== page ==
This week, the social-networking site Ello exploded onto the scene. The site is slowly letting new users in, and in declarations that sound eerily familiar, some are calling it “the Facebook killer.” Whether people will truly flock to Ello from Facebook, or whether it will go the route of Google+ and other Facebook killers before it, remains to be seen. But it’s worth looking at the way Ello launched, and in particular its central claim.
Ello went for the manifesto launch—the kind that proclaims a certain world view, and literally asks its prospective users to Agree or Disagree with that world view. In Ello’s case, their claim is simple: “You are not a product,” they say. Here’s the full manifesto:
Every post you share, every friend you make and every link you follow is tracked, recorded and converted into data. Advertisers buy your data so they can show you more ads. You are the product that’s bought and sold.
We believe there is a better way. We believe in audacity. We believe in beauty, simplicity and transparency. We believe that the people who make things and the people who use them should be in partnership.
We believe a social network can be a tool for empowerment. Not a tool to deceive, coerce and manipulate—but a place to connect, create and celebrate life.
It’s pretty clear that Ello is firing shots at Facebook—the social site that makes its money by treating its users as the product. The idea that us users are the product for a site like Facebook isn’t new. Media analysts declared last year that Graph Seach confirmed it, but all the way back in 2010 Bruce Schneier said “Don’t make the mistake of thinking you’re Facebook’s customer, you’re not—you’re the product. Its customers are the advertisers.”
Ello claims that on its site, that’s no longer the case. They’re tapping into not just a general feeling of vague discomfort surrounding Facebook as a place, but also the long-bubbling resentment about Facebook’s revenue generating practices. A site that can be Facebook without being Facebook is something people are clearly hungry for.
But here’s the thing about Ello’s manifesto—something that Ian Aleksander Adams, the director of information architecture and UI/UX at Hedvig Inc. an infrastructure startup, pointed out to me (on Facebook, of course): Ello doesn’t have to be storing and selling your information for you to be the product.
Adams, who also volunteers as community architect at the non-profit Internet Archive, said that we tend to think of “being a product” as being something that somebody can sell. In Facebook terms, that means being a human with interests and desires that companies can use to better understand how to sell you things. But there are lots of ways you can be the product of a website without them selling your data to advertisers, Adams notes.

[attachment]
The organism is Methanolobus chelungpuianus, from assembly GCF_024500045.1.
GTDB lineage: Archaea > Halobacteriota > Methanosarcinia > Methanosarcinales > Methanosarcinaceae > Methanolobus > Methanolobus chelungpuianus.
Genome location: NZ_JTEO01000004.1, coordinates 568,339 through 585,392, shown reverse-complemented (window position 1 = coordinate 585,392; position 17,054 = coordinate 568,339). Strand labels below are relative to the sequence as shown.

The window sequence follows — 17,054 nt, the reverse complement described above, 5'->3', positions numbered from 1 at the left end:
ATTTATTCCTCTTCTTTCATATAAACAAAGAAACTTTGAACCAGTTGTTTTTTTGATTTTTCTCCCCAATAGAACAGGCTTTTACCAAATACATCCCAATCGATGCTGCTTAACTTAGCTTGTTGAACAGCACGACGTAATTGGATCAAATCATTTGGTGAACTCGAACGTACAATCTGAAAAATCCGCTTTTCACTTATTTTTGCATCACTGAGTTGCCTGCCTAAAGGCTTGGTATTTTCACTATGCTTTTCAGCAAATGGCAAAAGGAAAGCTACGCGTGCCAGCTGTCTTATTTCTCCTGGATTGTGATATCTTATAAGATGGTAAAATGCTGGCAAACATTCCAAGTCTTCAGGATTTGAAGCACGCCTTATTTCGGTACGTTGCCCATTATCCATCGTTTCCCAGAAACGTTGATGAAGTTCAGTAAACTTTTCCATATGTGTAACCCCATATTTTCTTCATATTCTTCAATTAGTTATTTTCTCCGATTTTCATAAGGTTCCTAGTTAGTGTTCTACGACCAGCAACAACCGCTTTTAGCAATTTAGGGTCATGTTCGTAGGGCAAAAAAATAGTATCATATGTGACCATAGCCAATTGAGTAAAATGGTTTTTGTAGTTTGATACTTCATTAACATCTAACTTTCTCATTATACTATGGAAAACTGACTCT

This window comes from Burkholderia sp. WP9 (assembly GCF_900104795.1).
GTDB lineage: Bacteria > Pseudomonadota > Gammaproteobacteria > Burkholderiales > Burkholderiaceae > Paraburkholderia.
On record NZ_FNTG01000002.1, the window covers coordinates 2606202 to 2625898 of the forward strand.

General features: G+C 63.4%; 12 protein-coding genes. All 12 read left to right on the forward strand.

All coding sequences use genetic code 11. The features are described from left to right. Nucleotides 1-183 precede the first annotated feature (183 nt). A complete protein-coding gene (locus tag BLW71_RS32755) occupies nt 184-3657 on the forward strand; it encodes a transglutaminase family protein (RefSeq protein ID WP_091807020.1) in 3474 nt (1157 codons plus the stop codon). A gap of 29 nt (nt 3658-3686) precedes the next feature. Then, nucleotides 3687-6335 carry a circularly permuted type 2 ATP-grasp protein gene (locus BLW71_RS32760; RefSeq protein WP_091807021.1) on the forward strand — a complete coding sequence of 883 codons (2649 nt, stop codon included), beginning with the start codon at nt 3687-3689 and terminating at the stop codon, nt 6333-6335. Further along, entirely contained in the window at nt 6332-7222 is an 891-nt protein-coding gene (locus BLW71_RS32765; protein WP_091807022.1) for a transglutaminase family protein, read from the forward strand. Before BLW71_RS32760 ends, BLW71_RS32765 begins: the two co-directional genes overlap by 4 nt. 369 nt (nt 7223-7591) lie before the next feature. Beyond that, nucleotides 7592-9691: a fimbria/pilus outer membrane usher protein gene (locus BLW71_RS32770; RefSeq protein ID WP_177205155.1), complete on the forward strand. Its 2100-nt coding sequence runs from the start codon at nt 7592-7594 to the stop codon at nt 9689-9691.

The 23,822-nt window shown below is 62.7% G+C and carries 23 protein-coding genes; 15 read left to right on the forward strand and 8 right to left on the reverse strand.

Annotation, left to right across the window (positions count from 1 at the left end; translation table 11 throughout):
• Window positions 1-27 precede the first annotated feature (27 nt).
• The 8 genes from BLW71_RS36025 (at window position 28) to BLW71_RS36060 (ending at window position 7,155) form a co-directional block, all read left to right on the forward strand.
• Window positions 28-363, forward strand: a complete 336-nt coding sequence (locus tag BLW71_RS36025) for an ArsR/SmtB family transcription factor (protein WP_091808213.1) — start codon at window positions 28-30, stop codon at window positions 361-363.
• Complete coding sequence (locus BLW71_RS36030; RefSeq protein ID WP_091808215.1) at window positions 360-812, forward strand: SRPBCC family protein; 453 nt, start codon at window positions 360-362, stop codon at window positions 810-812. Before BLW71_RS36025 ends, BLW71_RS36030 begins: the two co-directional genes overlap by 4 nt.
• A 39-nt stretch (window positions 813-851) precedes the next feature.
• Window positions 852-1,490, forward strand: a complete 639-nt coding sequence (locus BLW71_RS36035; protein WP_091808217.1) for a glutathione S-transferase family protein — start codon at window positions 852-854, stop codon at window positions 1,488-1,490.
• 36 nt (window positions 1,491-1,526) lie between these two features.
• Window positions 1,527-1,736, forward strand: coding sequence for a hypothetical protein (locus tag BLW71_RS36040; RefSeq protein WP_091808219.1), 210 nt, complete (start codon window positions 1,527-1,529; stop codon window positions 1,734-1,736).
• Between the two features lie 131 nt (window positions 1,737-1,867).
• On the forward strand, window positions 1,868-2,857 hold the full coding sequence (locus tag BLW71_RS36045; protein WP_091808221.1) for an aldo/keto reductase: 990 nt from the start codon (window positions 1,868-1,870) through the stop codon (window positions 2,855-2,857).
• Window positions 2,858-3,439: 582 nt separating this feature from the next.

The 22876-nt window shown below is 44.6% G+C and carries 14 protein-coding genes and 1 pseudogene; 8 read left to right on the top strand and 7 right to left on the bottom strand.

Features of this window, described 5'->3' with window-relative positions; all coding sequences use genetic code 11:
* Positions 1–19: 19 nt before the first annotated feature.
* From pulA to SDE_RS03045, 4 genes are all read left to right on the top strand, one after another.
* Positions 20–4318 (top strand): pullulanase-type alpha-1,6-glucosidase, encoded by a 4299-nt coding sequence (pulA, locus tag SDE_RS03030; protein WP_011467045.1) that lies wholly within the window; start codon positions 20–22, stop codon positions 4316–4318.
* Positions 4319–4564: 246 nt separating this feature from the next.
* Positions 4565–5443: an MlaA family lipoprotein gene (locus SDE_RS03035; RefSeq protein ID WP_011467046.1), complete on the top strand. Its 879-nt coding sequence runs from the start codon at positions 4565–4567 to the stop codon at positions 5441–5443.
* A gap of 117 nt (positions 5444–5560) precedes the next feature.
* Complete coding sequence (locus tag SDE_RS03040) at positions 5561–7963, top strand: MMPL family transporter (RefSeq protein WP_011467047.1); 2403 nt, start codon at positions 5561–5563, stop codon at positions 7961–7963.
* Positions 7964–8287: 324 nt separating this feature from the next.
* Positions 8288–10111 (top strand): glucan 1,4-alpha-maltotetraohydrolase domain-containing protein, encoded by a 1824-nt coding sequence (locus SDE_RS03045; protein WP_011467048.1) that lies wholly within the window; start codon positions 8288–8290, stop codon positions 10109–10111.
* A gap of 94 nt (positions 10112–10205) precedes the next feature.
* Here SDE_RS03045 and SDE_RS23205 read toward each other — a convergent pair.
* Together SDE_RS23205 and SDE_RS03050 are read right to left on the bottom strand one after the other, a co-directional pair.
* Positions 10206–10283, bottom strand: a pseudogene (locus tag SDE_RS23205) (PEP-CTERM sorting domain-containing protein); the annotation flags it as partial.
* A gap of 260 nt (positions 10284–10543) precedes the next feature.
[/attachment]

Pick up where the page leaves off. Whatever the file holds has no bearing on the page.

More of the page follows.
The fact that you, the user, even exist and use their site makes you a product. Ello already has some amount of seed funding from VCs, which means it will need to return to them with something in hand if it wants more. And when it does, or when it is eventually bought by a larger company, you are part of that transaction—a key line in the sales pitch. Your existence on that site is a unit of currency, and it’s a unit that Ello is selling to whoever will give them money for it.
And even if Ello fails to make money, if it isn’t able to successfully execute on the freemium model it has talked about (and many sites don’t), you are still currency in the form of promotion for Ello’s founders. You’re a line on their resume that gets them that next job, or that next seed money for that next startup: Founder, Ello, 200,000 users (hey look, that’s you!).
“If Ello was serious about their 'manifesto' they'd be non-profit,” Adams told me. But Ello’s founders have to sell something, whether it’s to VCs or companies. And that something is always going to be you.
You might decide that being that kind of currency—the kind that promotes investment, hiring and promotion of this companies and these people—is fine with you. It might be preferable to the Facebook model of tracking your every move and selling that information to advertisers. But you are still the product.
Being the product isn't inherently a bad thing, either. In many cases, users are willing to be the product in exchange for some service they want, and that's totally fine. The premise that turning your users into a product as inherently evil (which is what Ello's manifesto is arguing) ignores the reality of what people are comfortable with. Ello's manifesto seems to miss what the true issues with Facebook are. Building the anti-Facebook social network doesn't necessarily have to mean building a social network that claims to do the opposite of everything Facebook does.
Relatedly, Ello has already heard some criticism for things that, some feel, are already violating their own ethos in spirit at least. In their manifesto, they declare that it would not be selling ads of any kind. "We also think ads are tacky, that they insult our intelligence and that we're better without them," the site says.
So ads are forbidden—but brand pages aren’t, apparently. Ello founder Paul Budnitz has a brand page for his bicycle company on Ello, as Ben Breier pointed out in this post on Medium. The prestige-speaker makers Sonos have one, too.
Ello promises no ads, and that it won’t treat you like a product. We’ll see about ads. But as long as it remains for-profit, it will almost certainly treat you something like a product—just in a way you're not used to.
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